Segmentation continues to be a requirement for the major compliance regimes and security frameworks. A micro-segmentation deployment allows network administrators to set up “best practice” zones to ease the audit process – and any issues thrown up may be quickly addressed by using micro-segmentation to adjust policies and rule sets, in response.
Integrating with Cloud Technologies
Deployments may be enhanced through the use of cloud resources. Web-based administration portals can enable the management and orchestration of logical server groupings, while client software installations can allow local controls and automation, without the need for buying new hardware. Agent software may be configured to set up pre-defined rule sets for individual devices that follow them wherever they go.
To establish a comprehensive set of security policies for micro-segmentation, administrators require a clear picture of the traffic flows, workloads, and communications channels to, from, and within the network. This highlights the need for analytical tools which can identify key relationships and traffic patterns. Common characteristics and groups of related workloads should be determined, along with shared services and critical relationships between applications. Analytics should also turn up areas of potential vulnerability and inefficiency. The security rules and policies for micro-segmentation will be drawn up on the basis of these analytical models, so any deployment should begin with a thorough analysis of the network.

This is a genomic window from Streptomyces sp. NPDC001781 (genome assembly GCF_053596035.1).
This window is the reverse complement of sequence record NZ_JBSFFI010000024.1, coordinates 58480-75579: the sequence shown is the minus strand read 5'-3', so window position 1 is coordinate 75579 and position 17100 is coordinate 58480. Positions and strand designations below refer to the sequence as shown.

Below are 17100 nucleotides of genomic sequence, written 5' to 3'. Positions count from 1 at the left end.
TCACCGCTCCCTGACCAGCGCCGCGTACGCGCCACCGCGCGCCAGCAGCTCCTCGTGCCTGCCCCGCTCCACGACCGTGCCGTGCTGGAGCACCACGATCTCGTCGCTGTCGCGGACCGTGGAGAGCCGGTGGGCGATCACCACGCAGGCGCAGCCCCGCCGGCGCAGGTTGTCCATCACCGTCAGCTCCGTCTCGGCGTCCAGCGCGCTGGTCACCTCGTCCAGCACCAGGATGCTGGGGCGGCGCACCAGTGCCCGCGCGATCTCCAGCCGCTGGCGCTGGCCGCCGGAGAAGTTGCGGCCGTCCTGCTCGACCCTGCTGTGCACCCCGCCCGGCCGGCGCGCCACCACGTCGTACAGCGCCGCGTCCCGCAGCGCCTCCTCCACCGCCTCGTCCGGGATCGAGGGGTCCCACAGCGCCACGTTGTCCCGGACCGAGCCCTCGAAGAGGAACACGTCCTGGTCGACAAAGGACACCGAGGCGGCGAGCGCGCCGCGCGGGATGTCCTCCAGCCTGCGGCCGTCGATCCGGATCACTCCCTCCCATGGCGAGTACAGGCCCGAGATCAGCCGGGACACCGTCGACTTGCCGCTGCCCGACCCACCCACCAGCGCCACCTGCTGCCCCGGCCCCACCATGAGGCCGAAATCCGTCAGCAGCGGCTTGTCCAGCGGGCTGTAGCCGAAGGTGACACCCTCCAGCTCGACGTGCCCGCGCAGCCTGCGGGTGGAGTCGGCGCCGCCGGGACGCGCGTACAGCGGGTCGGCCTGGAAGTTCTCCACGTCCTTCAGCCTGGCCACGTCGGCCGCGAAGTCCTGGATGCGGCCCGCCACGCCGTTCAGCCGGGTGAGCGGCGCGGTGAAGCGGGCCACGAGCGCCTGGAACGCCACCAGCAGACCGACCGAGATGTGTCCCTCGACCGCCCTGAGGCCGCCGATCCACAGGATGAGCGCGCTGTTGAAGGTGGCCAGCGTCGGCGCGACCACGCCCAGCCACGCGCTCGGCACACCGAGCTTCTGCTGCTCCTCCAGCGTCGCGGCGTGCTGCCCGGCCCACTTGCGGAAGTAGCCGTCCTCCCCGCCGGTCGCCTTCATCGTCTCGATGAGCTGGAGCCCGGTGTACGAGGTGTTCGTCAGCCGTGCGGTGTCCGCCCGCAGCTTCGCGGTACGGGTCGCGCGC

In a nutshell, micro-segmentation has many advantages for creating secure virtual networks, enabling security functions to be programmed into the data center infrastructure itself, so that security can be made persistent and ubiquitous.